Spektrum DSM2 Details - Post Analysis of a Crash

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Spektrum DSM2 Details - Post Analysis of a Crash

Postby skyhigh » Fri Jun 25, 2010 4:50 am

I abandoned my DSM2 DX6i and all receivers this month after a glitch crashed my heli last spring. It was a serious glitch and not pilot error. My T-Rex 500 was hovering in front of me with 3 other T-Rex 500's as we were doing a 4-way "hover show" for the camera. I had my DX6i and there were 3 other DX7s so there was four DSM2 systems running in close proximity.

Within one minute of hovering and without any warning, T-Rex 500's elevator servo twitched and 1/8th second later, the servo went full forward elevator. My heli crashed inverted into the weeds. Lucky it went into some thick weeds otherwise it would have been major damage. Luckier it didn't flip backwards otherwise my buddies would have been driving me to the nearest emergency room for sure.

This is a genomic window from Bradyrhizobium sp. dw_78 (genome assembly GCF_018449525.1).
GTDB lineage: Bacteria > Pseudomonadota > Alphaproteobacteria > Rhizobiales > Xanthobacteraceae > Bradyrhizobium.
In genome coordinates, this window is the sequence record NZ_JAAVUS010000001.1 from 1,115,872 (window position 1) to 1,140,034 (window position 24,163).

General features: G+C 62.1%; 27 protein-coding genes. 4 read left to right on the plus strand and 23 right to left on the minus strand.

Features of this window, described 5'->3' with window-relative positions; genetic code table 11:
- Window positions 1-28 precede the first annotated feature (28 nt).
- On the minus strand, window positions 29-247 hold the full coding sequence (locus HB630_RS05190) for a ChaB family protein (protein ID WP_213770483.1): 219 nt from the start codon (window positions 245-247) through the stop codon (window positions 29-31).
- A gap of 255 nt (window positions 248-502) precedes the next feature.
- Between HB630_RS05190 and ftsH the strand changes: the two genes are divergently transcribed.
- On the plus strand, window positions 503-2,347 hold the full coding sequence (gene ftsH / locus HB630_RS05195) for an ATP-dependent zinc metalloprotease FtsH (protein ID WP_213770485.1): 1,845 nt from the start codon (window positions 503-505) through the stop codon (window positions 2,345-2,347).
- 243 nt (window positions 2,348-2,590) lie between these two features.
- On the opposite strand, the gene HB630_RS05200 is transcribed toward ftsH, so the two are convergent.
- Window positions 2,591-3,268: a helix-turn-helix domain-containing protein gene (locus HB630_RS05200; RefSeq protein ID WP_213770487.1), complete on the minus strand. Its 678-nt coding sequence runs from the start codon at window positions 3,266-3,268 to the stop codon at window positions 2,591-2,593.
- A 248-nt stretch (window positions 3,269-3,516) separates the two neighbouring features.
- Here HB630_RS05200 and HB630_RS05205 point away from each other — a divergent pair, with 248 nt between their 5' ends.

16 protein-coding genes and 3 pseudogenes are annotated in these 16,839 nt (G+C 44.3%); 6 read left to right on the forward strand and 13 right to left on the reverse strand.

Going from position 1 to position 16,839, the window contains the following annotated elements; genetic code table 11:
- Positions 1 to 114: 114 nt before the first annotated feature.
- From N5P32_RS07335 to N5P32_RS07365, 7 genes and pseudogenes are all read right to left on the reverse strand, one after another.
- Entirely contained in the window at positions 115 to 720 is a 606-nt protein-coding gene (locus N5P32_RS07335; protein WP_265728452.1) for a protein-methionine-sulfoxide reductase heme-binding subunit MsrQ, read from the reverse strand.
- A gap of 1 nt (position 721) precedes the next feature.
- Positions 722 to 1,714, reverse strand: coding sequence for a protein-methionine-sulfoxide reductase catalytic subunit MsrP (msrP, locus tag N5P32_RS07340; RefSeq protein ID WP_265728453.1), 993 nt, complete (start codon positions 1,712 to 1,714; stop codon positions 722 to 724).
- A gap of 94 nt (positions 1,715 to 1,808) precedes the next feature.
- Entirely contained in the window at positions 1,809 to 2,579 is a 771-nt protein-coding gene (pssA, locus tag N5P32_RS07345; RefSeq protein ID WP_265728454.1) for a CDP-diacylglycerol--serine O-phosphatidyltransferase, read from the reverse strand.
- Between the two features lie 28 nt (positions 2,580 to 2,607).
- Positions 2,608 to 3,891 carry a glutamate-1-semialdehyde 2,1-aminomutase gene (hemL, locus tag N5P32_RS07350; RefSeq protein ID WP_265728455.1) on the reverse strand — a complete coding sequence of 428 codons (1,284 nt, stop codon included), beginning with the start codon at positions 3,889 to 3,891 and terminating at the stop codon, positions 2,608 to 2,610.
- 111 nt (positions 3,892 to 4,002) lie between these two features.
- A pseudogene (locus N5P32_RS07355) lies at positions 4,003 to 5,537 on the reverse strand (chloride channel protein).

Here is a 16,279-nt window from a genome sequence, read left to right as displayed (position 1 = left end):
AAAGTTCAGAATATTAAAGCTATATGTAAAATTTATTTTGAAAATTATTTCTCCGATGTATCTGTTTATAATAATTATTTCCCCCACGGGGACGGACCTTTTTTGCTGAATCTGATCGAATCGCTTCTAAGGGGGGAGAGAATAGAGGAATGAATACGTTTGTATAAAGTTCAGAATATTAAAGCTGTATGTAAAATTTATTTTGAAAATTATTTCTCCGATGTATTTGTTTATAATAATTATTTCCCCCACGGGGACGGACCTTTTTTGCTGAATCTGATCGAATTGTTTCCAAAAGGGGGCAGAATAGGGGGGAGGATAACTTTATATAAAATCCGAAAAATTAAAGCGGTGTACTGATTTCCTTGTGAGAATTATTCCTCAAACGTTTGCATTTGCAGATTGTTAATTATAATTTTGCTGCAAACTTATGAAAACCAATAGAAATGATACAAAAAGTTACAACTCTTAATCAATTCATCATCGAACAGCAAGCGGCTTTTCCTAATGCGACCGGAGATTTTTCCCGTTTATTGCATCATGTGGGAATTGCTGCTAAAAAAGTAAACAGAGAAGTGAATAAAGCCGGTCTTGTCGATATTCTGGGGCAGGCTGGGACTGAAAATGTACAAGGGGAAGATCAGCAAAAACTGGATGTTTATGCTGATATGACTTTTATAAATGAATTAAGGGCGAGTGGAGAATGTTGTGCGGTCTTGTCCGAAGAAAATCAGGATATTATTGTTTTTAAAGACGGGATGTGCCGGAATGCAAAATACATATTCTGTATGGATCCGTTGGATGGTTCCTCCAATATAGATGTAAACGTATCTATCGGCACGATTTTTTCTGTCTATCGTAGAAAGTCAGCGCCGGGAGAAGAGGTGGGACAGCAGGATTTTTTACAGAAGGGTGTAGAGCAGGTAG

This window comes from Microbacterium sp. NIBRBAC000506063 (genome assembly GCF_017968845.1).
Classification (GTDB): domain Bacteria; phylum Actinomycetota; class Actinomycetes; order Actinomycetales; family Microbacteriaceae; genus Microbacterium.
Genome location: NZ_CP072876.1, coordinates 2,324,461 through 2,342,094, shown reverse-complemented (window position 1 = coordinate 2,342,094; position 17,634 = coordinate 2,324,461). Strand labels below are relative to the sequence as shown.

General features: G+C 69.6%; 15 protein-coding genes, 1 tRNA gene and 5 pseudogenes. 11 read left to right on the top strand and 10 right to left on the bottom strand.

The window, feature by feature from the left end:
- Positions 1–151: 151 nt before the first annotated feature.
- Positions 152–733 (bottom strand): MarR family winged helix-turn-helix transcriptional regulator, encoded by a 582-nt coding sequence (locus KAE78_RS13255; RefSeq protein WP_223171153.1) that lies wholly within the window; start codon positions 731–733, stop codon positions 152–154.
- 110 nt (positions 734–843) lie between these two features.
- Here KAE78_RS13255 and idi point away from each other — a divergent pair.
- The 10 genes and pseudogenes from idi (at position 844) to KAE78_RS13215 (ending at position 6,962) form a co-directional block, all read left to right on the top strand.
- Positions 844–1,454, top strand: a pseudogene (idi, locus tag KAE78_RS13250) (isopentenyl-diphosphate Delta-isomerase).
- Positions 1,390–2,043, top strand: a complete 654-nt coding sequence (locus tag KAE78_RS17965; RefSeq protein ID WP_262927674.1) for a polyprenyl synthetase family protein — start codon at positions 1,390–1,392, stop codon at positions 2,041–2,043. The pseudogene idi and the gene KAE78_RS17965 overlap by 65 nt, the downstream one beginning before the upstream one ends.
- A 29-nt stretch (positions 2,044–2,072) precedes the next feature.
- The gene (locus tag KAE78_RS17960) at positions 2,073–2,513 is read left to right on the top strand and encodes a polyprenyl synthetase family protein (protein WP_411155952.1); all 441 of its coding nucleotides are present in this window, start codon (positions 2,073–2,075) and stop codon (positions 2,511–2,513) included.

I've seen the YouTube videos showing that DSM2 selecting two channels after the initial link from transmitter to receiver. Since the 2.4GHz band has 1MHz wide channels, does DSM2 do any sort of frequency hopping within this 1MHz channel?
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Re: Spektrum DSM2 Details - Post Analysis of a Crash

Postby RCModelReviews » Fri Jun 25, 2010 6:07 am

The 2.4GHz band doesn't actually have any predefined "channels" as such -- it's just 80MHz or so of undefined space in which equipment can operate.

The DSM2 system chooses to break up that 80MHz into 80 channels of 1MHz width -- but other radios break it up into more or less channels of different width, depending on their design.

The DSM2 system is now getting quite long in the tooth and is not dynamically agile -- which is to say that once it has chosen its two operating frequencies, it stays on those frequencies and will not shift even if both are totally obliterated by noise.

Even worse, sometimes the DSM2 system will choose two channels that are virtually side-by side rather than well spaced within the band. This makes the system far more vulnerable to interference because it's then effectively operating as a single-frequency system with no redundancy.

Read this article for more information on that scenario.

It's worth noting that Spektrum is now the only brand-name 2.4GHz radio that doesn't use frequency hopping.
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Re: Spektrum DSM2 Details - Post Analysis of a Crash

Postby skyhigh » Fri Jun 25, 2010 8:54 am